16 November 2010

Photovoltaics: Multiple Electrons from one Photon

 A month ago a report appeared in Science magazine on a new prototype solar cell that could produce more than one electron, a packet of electrical energy, from one photon, a packet of light energy.  This trick isn't new, I discussed a bunch of such concepts years ago in a post on quantum photovoltaics. What's new is that Samber et al. report in "Multiple Exciton Collection in a Sensitized Photovoltaic System," have achieved high efficiency in this process.

The typical goal for these sort of 'quantum' solar projects is to better match the wavelengths of light the photovoltaic system can absorb to that of the spectrum of light that is produced by the sun (and filtered by the atmosphere). The theoretical limit for Silicon alone in a photovoltaic system is 33.7 %, which is known as the Shockley-Quiesser limit. Of course, most commercial PV systems are only around 12 % efficient or less, so there is still considerable room for growth.  An example of such a spectrum-matched system is Spectrolab's space photovoltaics, which are actually stacks of multiple photovoltaic systems all operating at different wavelengths, and achieve roughly 30 % efficiency in a commercial product.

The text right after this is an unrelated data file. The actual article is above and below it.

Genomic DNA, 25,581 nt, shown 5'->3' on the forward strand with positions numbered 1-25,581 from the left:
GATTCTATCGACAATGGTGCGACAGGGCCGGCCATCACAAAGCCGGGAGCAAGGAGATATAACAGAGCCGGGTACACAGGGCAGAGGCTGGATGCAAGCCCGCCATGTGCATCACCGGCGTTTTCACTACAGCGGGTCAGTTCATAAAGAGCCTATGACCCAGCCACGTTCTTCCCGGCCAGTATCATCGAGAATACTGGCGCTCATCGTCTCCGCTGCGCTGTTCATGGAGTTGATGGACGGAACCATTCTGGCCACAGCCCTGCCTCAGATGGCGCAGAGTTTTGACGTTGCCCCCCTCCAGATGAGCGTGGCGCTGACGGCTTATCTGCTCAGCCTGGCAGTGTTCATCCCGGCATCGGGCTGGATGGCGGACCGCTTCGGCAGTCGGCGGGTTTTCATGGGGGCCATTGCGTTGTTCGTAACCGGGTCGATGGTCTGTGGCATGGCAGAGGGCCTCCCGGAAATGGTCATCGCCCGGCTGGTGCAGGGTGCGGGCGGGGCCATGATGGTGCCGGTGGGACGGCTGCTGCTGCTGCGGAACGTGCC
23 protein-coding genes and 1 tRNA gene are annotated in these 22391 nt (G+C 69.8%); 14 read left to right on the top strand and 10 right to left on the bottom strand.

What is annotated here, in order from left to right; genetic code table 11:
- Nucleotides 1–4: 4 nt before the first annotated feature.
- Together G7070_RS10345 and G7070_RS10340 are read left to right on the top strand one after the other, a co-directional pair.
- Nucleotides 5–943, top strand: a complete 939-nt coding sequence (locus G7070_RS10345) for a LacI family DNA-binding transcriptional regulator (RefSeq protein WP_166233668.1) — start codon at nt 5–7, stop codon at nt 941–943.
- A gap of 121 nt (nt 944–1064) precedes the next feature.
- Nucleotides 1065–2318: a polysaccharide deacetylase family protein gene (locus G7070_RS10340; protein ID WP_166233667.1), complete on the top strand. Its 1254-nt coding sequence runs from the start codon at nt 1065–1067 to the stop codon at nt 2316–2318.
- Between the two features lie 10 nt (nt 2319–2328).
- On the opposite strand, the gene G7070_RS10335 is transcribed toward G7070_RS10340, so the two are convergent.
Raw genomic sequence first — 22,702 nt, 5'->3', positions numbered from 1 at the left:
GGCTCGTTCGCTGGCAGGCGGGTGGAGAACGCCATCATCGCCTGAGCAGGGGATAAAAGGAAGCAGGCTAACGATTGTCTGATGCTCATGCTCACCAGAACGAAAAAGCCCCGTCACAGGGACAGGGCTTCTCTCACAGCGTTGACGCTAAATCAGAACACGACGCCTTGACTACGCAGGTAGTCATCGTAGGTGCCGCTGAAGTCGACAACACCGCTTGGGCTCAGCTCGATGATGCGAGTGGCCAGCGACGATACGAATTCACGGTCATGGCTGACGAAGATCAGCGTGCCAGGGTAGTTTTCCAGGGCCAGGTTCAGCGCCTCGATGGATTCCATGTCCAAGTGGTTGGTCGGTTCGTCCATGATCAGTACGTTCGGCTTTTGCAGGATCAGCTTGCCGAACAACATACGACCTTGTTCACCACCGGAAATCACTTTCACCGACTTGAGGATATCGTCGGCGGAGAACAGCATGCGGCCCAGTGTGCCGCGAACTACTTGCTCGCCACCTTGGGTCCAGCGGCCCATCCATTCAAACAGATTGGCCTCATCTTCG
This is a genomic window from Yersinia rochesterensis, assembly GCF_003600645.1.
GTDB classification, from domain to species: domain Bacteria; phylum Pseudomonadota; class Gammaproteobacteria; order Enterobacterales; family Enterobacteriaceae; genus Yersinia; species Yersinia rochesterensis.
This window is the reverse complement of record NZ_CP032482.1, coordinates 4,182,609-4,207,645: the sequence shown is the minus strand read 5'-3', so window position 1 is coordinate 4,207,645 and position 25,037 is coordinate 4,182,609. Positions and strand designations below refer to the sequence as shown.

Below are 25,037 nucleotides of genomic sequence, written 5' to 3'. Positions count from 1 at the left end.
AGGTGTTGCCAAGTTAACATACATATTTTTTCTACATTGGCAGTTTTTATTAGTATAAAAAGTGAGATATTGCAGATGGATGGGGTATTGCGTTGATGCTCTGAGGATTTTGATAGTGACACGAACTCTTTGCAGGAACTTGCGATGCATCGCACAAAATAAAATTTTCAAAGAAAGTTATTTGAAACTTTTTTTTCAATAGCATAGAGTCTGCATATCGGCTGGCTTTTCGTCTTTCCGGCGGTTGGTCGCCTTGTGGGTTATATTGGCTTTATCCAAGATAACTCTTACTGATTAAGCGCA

Figure 1: The air-mass 1.5 standard spectra (indigo line), which is an estimate for the spectra that arrives at the Earth's surface after passing through the atmosphere.  The red line is the band-gap for Silicon; for longer wavelengths (red-er) Si cannot absorb the photon.  For shorter (blue-er) wavelengths the extra energy is lost.
If you could get one electron out from a infrared photon and two from a blue photon, then the energy gained is fairly significant.  This result has been reported on before, but in this paper, for the first time, the overall system produced more electrons out than photons in, as observed to just isolated nanoparticles.  In photovoltaic parlance, the number of electrons produced per photon is known as the quantum yield, but this doesn't describe how many electrons actually escape and result in electrical current.  That quantity has the wordy name, absorbed photon-to-current efficiency.

Figure 2:  Absorbed photon-to-current efficiency (APCE) as a function of wavelength for the described cells.  The x-axis  is in electron volts, to convert to wavelength, divide 1240 nm by the photon energy [Fig 4. from Sambur et al., 2010].

Overall,this would be a really interesting paper except for one obvious drawback: the active layer of quantum dots is really really thin.  There's only a single layer of quantum dots and given an average diameter of 10 nm, that's not very think for visibile light.  Compare that to a standard Silicon cell being hundreds of microns, or a thin-film cell at 10 μm which is still a thousand times thicker. In fact it's so thin that they absorb only 1-2 % of the incoming light. 

Since the problem with quantum dot strategies is always getting the electrons out, and not absorbing the light, I'm not sure that this work will have a great impact when scaled up.  At the very least, however, it does show that it's possible to build a quantum dot solar cell that works as advertised, producing more than one electron per photon, and doing that quite well.

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